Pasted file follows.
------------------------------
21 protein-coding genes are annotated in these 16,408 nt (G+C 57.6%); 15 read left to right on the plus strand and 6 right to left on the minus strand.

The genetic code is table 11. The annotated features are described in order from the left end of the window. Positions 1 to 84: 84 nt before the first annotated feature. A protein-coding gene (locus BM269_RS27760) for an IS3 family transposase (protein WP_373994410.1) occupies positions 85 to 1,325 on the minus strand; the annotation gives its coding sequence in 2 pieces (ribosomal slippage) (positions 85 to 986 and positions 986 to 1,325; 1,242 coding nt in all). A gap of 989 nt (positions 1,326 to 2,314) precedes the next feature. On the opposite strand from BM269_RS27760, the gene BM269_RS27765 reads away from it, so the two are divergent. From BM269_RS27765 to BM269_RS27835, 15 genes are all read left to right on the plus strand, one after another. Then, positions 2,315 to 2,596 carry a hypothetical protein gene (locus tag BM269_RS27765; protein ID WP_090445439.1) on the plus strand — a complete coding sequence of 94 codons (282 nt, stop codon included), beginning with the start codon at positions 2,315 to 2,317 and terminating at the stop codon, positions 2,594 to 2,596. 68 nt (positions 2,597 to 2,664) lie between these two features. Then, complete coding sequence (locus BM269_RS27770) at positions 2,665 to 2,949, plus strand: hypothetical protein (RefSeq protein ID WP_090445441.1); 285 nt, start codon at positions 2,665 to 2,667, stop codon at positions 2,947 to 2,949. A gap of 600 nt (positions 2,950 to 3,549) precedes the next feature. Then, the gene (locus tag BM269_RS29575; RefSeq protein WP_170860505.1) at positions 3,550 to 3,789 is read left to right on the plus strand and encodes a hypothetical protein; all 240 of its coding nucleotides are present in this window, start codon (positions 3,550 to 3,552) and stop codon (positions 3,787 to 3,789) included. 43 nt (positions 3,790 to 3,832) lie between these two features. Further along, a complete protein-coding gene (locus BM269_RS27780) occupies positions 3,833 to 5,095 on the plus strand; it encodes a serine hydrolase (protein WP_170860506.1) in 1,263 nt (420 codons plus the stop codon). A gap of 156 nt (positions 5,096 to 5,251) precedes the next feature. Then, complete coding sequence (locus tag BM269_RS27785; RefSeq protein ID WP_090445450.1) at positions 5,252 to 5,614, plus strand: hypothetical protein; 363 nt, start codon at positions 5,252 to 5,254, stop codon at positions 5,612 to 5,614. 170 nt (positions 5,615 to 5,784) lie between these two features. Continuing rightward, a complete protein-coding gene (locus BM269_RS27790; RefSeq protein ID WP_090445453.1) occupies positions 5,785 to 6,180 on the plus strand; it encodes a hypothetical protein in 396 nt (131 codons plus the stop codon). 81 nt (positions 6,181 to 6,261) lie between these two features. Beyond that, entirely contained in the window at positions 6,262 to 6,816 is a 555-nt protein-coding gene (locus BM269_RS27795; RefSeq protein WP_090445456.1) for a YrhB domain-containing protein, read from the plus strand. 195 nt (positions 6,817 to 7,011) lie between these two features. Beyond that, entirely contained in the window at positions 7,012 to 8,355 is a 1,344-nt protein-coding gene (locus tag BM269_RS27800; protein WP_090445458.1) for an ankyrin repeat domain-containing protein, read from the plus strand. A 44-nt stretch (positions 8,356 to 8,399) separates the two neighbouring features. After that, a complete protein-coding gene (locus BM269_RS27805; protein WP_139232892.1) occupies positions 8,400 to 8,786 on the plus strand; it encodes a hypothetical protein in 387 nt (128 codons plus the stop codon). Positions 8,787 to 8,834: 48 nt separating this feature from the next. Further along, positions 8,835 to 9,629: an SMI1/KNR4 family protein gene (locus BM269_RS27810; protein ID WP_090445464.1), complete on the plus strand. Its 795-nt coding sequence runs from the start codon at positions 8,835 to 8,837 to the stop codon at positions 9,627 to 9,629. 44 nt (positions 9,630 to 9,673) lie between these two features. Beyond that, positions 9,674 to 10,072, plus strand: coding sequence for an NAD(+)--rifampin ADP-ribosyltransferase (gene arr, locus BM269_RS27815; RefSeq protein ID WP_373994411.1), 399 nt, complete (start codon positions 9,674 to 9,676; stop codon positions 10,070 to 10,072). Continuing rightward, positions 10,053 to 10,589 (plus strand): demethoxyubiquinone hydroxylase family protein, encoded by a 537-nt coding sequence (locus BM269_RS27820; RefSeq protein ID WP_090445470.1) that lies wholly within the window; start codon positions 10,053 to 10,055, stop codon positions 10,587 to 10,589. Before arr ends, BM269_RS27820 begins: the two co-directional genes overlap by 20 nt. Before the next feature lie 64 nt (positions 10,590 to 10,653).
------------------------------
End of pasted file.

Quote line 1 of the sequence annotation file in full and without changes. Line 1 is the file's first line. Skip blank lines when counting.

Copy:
21 protein-coding genes are annotated in these 16,408 nt (G+C 57.6%); 15 read left to right on the plus strand and 6 right to left on the minus strand.